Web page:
Word of the Day – Patrin

By October 9, 2017Word of the Day

Patrin (noun)

pat-rin

A marker made from leaves and twigs left by gypsies to indicate the direction taken and travelling group.

Late 19th century; earliest use found in George Whyte-Melville (1821–1878), novelist and poet. From Welsh Romani patrin leaf, patrin from Balkan Romani patrí from Sanskrit patrikā, diminutive of patra leaf, feather.

Example sentences

“The four twigs in the patrin indicates four caravans.”

Word of the Day – Shibboleth

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Shibboleth (noun)

shib-oh-leth

A custom, principle, or belief distinguishing a particular class or group of people, especially a long-standing one regarded as outmoded or no longer important.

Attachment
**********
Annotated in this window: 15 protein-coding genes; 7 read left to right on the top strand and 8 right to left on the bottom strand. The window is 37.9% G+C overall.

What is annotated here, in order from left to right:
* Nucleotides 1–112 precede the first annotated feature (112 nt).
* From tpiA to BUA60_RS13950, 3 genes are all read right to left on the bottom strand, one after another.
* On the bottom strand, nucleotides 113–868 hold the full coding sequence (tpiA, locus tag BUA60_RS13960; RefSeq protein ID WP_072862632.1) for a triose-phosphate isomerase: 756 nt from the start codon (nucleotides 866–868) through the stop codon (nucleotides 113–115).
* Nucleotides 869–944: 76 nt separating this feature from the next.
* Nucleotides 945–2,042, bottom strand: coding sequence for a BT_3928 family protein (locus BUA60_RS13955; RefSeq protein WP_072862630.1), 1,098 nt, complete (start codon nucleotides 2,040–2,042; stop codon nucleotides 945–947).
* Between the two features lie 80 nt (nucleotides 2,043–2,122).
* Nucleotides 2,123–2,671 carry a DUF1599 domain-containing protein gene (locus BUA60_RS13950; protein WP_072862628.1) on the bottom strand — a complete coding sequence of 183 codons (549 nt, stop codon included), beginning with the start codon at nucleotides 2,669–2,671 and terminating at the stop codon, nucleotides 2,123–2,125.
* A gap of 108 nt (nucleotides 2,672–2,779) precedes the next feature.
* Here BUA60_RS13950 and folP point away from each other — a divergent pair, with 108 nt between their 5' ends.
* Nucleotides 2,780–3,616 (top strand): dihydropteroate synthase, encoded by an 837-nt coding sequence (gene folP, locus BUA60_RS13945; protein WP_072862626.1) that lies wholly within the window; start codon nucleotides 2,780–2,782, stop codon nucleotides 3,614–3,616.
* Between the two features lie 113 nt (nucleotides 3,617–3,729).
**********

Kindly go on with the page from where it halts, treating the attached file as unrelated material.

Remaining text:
Mid 17th century: from Hebrew šibbōleṯ ‘ear of corn’, used as a test of nationality by its difficult pronunciation (Judg. 12:6).

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Word of the Day – Symposium

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Symposium (noun)

sim-poe-zee-um

A conference or meeting to discuss a particular subject./ A collection of essays or papers on a particular subject by a number of contributors.

Late 16th century (denoting a drinking party): via Latin from Greek sumposion, from sumpotēs ‘fellow drinker’, from sun- ‘together’ + potēs ‘drinker’.

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